International Style

The International style name was derived from a 1932 exhibition at New York’s Museum of modern art, though the style is directly derived from Sullivan work. The Verticallity is stressed, and the only ornamentation is the structure itself.

The most common characteristics of International Style buildings  usually consists of the following:

  1. Square or rectangular footprint
  2. Simple cubic “extruded rectangle” form
  3. Windows running in broken horizontal rows forming a grid
  4. All facade angles are 90 degrees.
  5. Open Interior Spaces
  6. Visual Weightlessness, though Cantilevers.

When new, the international style was unique, and bold. it has since developed into “corporate architecture” of uniformity.

The Canada Permanent Building is a good example if the style.

IMG_9454
“Now Open!” advertisement from the Halifax Mail-Star, Wednesday August 22, 1962
“Now Open!” advertisement from the Halifax Mail-Star, Wednesday August 22, 1962

Canada Permanent Building, built in 1961-1962, Was designed by Charles A. Fowler and Jamie Macdonald. It is Significant because it was Halifax’ s First Completed Curtain Wall Structure.

A curtain wall is an exterior wall that is hung from the structure (Like a curtain) its only function is to keep the weather out. in other forms of building the walls have a structural function, even if it is to only hold themselves up. Curtain Wall is typically made up of glass and metal panels.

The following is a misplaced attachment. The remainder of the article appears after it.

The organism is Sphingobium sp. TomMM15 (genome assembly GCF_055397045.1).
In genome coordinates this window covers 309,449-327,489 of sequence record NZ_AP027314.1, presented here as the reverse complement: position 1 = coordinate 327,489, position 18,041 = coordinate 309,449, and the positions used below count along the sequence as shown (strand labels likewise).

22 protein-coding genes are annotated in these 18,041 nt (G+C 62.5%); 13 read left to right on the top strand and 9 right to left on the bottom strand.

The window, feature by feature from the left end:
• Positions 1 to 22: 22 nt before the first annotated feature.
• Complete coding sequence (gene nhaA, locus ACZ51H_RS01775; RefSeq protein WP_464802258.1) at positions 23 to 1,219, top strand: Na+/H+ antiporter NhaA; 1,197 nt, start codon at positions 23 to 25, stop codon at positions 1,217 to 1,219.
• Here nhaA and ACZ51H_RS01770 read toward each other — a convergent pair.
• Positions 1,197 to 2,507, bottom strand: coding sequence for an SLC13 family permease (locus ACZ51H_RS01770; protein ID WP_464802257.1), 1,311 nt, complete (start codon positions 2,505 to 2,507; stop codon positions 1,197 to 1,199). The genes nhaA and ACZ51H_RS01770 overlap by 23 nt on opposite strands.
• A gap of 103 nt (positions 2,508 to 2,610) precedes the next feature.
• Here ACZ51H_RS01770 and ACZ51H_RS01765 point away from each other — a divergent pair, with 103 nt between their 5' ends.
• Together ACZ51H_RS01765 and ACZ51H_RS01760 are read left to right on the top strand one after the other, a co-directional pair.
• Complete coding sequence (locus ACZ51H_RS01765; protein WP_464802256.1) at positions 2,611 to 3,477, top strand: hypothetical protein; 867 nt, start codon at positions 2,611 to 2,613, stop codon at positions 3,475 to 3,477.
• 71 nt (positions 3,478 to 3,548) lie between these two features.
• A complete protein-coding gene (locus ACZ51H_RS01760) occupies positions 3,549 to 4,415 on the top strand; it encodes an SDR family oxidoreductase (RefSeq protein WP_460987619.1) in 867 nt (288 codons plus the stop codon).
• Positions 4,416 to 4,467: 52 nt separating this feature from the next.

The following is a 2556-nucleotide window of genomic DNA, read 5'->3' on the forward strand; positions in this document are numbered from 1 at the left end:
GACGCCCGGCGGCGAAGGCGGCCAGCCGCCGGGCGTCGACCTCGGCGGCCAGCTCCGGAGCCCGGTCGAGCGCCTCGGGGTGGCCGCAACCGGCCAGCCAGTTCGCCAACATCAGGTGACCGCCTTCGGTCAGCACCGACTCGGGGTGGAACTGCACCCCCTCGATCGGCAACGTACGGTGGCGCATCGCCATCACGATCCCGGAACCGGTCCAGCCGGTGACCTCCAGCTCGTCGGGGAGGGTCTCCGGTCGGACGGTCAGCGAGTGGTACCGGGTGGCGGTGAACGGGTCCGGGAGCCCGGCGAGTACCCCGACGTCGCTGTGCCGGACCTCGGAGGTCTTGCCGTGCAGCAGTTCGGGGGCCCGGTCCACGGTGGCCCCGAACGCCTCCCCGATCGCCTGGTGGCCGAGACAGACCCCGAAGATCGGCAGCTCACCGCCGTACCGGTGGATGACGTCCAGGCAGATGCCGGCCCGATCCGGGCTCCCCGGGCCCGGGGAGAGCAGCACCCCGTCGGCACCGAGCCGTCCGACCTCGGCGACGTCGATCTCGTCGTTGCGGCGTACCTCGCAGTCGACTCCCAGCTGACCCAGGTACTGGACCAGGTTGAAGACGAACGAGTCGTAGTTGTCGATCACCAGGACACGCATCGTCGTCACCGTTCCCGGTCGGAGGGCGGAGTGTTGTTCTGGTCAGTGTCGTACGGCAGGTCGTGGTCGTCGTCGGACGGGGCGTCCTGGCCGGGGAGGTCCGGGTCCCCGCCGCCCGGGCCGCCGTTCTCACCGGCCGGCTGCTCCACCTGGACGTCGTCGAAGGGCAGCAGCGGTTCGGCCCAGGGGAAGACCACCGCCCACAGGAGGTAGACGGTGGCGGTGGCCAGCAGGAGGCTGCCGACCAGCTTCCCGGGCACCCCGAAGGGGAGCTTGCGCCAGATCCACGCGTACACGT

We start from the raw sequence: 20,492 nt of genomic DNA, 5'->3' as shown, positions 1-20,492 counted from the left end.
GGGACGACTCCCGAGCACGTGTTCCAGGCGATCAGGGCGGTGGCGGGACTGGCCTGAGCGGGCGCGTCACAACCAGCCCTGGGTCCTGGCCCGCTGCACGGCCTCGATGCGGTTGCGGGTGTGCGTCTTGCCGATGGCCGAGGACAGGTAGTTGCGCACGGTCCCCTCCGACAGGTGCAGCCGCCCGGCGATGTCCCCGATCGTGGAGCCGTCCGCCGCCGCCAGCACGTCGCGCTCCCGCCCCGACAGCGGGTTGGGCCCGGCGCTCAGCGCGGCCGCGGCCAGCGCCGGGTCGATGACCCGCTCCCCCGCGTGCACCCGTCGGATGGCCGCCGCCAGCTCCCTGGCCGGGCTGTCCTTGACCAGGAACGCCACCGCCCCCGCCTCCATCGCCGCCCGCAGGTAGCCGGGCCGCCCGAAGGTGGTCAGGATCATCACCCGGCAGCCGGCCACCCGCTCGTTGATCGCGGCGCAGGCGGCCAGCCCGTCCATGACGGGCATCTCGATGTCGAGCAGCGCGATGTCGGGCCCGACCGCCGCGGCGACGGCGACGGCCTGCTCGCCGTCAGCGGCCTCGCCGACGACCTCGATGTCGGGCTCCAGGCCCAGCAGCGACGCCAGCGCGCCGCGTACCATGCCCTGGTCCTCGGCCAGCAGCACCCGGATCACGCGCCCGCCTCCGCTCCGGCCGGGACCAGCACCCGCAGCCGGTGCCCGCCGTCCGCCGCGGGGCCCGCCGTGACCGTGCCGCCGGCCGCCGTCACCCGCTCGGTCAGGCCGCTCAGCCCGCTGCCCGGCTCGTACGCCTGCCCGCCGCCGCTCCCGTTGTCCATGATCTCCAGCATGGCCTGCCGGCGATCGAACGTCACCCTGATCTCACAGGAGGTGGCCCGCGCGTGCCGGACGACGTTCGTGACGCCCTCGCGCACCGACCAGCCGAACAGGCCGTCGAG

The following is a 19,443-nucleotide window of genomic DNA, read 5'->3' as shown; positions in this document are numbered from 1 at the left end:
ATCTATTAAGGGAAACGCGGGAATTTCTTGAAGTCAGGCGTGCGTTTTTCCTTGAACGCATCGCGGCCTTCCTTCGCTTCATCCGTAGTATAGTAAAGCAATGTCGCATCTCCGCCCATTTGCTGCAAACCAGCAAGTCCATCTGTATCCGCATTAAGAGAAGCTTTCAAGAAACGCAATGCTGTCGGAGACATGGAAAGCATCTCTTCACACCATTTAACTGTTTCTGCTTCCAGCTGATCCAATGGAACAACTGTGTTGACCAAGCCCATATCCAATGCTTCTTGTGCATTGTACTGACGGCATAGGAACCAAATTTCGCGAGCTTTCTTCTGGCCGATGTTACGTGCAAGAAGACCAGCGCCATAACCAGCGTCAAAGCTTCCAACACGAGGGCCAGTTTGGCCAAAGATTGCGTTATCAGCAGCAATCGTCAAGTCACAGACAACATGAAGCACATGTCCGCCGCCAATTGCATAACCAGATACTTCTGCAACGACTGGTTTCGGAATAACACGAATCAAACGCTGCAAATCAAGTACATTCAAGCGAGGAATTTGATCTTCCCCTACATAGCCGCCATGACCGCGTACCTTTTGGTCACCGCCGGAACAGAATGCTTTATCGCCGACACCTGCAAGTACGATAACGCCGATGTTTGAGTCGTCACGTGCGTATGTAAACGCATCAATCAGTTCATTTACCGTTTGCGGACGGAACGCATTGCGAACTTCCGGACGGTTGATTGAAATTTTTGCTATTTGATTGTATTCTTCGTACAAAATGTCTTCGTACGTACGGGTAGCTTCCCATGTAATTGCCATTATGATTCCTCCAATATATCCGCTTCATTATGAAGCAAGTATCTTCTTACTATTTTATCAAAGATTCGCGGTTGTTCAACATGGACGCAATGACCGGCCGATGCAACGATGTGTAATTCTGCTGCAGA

The Previous Canada Permanent Trust headquarters was destroyed by fire. Though the client preferred a more traditional 3 story masonry building however the site was constrained, as the adjoining lots were unavailable. Fowler was able to convince them that the site called for a more slender lighter approach, and produced a 7 story International Style building.

Canada Permanent Trusts buildings in Toronto and Edmonton are both masonry construction (though also older) The new Style Building Fit with the expansion of services trust companies were begining to offer, and brought the company into the modern era. The Press at the time considered the building to be “an Ultra Modern Structure”

Given the slope to the site, a 2 story pentagonal atrium was built with a sculptural terrazzo stair to connect the Argyle and Barrington Street entrances. The  bank Entrance was located on Barrington, and the trust company offices off Argyle. Most of this has been lost, though a portion is still visible off Barrington Street, and in the floor of the Starbucks.

ground floor plan
ground floor plan
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Canada Permanent Trust merged with Canada Trust, and was eventually acquired by the Toronto Dominion Bank. The building now houses a Starbucks and Convenience store on Barrington Street, An Irish pub off Argyle, and the remaining 5 floors are residential. Since built, the Barrington Lobby has been destroyed,  and the Sun Screens have been removed from the Sackville street windows. Window washing rails have been removed, and the porcelain enamel panels have been painted black.

the building underwent a Restoration in 2019 to bring it back to more closely match its original appearance. The architect contacted me for the source of the original drawings, to aid in the research.

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